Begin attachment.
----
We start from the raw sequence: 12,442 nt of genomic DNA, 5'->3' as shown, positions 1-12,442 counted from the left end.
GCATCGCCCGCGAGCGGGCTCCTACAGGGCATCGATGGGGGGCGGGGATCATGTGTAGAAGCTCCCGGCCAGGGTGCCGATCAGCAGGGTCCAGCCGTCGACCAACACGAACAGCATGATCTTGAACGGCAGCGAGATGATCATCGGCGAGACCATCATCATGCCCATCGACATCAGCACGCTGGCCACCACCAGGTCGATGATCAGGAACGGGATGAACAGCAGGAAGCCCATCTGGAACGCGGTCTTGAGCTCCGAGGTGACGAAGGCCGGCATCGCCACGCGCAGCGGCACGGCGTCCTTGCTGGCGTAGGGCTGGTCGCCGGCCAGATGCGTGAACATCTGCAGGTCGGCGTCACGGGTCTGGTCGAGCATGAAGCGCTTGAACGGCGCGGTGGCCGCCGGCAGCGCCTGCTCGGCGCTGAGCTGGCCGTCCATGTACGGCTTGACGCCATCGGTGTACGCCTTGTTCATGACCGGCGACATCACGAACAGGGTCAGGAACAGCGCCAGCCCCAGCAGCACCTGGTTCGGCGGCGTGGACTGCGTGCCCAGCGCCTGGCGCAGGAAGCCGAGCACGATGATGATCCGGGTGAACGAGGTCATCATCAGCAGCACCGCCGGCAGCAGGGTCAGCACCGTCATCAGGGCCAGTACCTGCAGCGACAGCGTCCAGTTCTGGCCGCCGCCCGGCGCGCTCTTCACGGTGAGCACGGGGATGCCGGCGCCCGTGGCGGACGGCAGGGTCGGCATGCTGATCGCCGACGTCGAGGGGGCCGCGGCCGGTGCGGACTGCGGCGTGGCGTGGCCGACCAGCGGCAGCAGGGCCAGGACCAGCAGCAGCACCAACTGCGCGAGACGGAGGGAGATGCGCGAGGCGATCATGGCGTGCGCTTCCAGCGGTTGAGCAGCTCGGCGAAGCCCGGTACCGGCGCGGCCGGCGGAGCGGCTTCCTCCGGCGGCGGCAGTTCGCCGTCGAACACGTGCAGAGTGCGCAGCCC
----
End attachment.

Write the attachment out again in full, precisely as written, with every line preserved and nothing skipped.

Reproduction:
We start from the raw sequence: 12,442 nt of genomic DNA, 5'->3' as shown, positions 1-12,442 counted from the left end.
GCATCGCCCGCGAGCGGGCTCCTACAGGGCATCGATGGGGGGCGGGGATCATGTGTAGAAGCTCCCGGCCAGGGTGCCGATCAGCAGGGTCCAGCCGTCGACCAACACGAACAGCATGATCTTGAACGGCAGCGAGATGATCATCGGCGAGACCATCATCATGCCCATCGACATCAGCACGCTGGCCACCACCAGGTCGATGATCAGGAACGGGATGAACAGCAGGAAGCCCATCTGGAACGCGGTCTTGAGCTCCGAGGTGACGAAGGCCGGCATCGCCACGCGCAGCGGCACGGCGTCCTTGCTGGCGTAGGGCTGGTCGCCGGCCAGATGCGTGAACATCTGCAGGTCGGCGTCACGGGTCTGGTCGAGCATGAAGCGCTTGAACGGCGCGGTGGCCGCCGGCAGCGCCTGCTCGGCGCTGAGCTGGCCGTCCATGTACGGCTTGACGCCATCGGTGTACGCCTTGTTCATGACCGGCGACATCACGAACAGGGTCAGGAACAGCGCCAGCCCCAGCAGCACCTGGTTCGGCGGCGTGGACTGCGTGCCCAGCGCCTGGCGCAGGAAGCCGAGCACGATGATGATCCGGGTGAACGAGGTCATCATCAGCAGCACCGCCGGCAGCAGGGTCAGCACCGTCATCAGGGCCAGTACCTGCAGCGACAGCGTCCAGTTCTGGCCGCCGCCCGGCGCGCTCTTCACGGTGAGCACGGGGATGCCGGCGCCCGTGGCGGACGGCAGGGTCGGCATGCTGATCGCCGACGTCGAGGGGGCCGCGGCCGGTGCGGACTGCGGCGTGGCGTGGCCGACCAGCGGCAGCAGGGCCAGGACCAGCAGCAGCACCAACTGCGCGAGACGGAGGGAGATGCGCGAGGCGATCATGGCGTGCGCTTCCAGCGGTTGAGCAGCTCGGCGAAGCCCGGTACCGGCGCGGCCGGCGGAGCGGCTTCCTCCGGCGGCGGCAGTTCGCCGTCGAACACGTGCAGAGTGCGCAGCCC